Watch This Video: Stress and Your Health

Posted by Brigham and Women's Hospital July 22, 2014

Helene Langevin, MD, CM, Director, Osher Center for Integrative Medicine

Are you stressed out? Well, you are not alone. Unfortunately, for most of us, stress is a part of everyday life – fighting traffic in the morning, rushing to bring your kids to their various activities, constant worrying about finances or the health of a loved one.

But did you know that stress also has a major impact on your health and its effects are different for women and men? Recently, an expert panel from Brigham and Women’s Hospital (BWH) met to discuss this very topic – how stress effects us and how gender plays a role.

In this video, “Demystifying Stress: An Integrated Approach for Women”, cardiologist Paula A. Johnson, MD, MPH, Executive Director, Connors Center for Women’s Health and Gender Biology, and Chief, Division of Women’s Health, Brigham and Women’s Hospital, leads the discussion about the impact of stress on women’s mental and physical health as well as medical and non-medical approaches for relieving the symptoms arising from stress. Joining Dr. Johnson for this informative and insightful discussion are Martin A. Samuels, MD, Chair, Department of Neurology, Brigham and Women’s Hospital and Miriam Sydney Joseph Professor of Neurology, Harvard Medical School, and Helene Langevin, MD, CM, Director, Osher Center for Integrative Medicine, Brigham and Women’s Hospital and Harvard Medical School and Bernard Osher Professor in Residence of Complementary and Integrative Medical Therapies, Harvard Medical School.

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Your Health: Ten Things That Really Matter (Part 2)

Posted by Brigham and Women's Hospital February 26, 2013

Inadequate sleep can lead to anxiety, overeating, high blood pressure, difficulty concentrating, and other problems.

To conclude American Heart Month, we’re featuring ten health tips that were presented by Brigham and Women’s Hospital women’s health experts, Dr. JoAnne Foody and Dr. Paula Johnson, at the Boston Go Red for Women Educational Forum. (Go Red for Women, sponsored by the American Heart Association, occurs each February to educate all women about the need to take care of their hearts.)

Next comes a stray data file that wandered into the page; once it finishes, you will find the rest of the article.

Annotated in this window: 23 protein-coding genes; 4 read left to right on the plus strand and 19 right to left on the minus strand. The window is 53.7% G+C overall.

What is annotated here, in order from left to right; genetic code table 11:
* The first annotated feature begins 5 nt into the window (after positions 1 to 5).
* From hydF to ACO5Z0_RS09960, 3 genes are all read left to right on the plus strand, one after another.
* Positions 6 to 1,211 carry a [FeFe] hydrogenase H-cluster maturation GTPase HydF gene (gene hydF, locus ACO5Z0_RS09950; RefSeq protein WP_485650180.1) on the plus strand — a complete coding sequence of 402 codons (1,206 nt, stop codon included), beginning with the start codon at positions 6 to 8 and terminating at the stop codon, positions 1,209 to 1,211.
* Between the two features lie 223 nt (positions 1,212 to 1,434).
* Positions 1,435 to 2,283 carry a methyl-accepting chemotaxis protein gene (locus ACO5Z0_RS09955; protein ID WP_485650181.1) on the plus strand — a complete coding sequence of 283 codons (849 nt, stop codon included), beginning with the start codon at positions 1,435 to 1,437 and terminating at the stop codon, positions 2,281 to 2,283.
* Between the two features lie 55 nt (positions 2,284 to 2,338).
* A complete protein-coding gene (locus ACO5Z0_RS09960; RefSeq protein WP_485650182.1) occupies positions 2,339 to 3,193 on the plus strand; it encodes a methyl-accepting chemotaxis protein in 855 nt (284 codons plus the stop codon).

Men take note, these tips can benefit you, too – heart disease is the leading cause of death for both men and women. Check back with us as we publish new tips through the end of February.


Patients with diabetes take longer to heal from injuries than those without. Diabetes can cause heart attack, stroke, kidney problems, impaired vision, and neuropathy. Although diabetes can come from a genetic predisposition, a high-sugar diet and lack of exercise are modifiable risk factors. Exercise, even without associated weight loss, can improve the body’s glucose control. Studies show that physical activity decreases your risk of diabetes. One hundred and fifty minutes per week (or just 30 minutes per day on weekdays) can reduce your risk of getting diabetes or reduce dependence on medications if you already have diabetes.

It’s never too late. If you have diabetes, you can still exercise. Just make sure you check your blood sugars regularly and be honest with your doctor about your exercise level. Together, you can come up with a plan to balance your exercise level and medications to help with blood sugar control.

TIP:  Use a pedometer!  It is much more fun to count steps than carbohydrates.  If you like the sweet stuff, try to avoid snacks with high sugar content, as they don’t make you feel full.

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Can Anxiety Age You?

Posted by Brigham and Women's Hospital July 26, 2012

Women with phobias may experience accelerated aging.

Someone who is afraid to be in crowds or to go outside might tell you that their persistent fear seems to have the diabolical power to age them. Now science is suggesting that this feeling might not be just a state of mind for people suffering from phobic anxiety (phobias).

New Brigham and Women’s Hospital (BWH) research, featuring a subset of over 5,000 participants from the landmark Nurses’ Health Study, shows that middle-aged and older women with phobic anxiety tend to have shortened telomeres (DNA proteins), a condition that is considered to be a sign of accelerated aging and has been linked to an increased risk of cancers, heart disease, and dementia. The study found that highly phobic women tend to have telomere lengths similar to non-phobic women who are six years older.

Phobic anxiety, a constant irrational fear of an object, situation, or activity, affects up to 10 percent of our population. Aside from its potential impact on aging, it can have significant psychological and physical health effects, including depression and heart disease.

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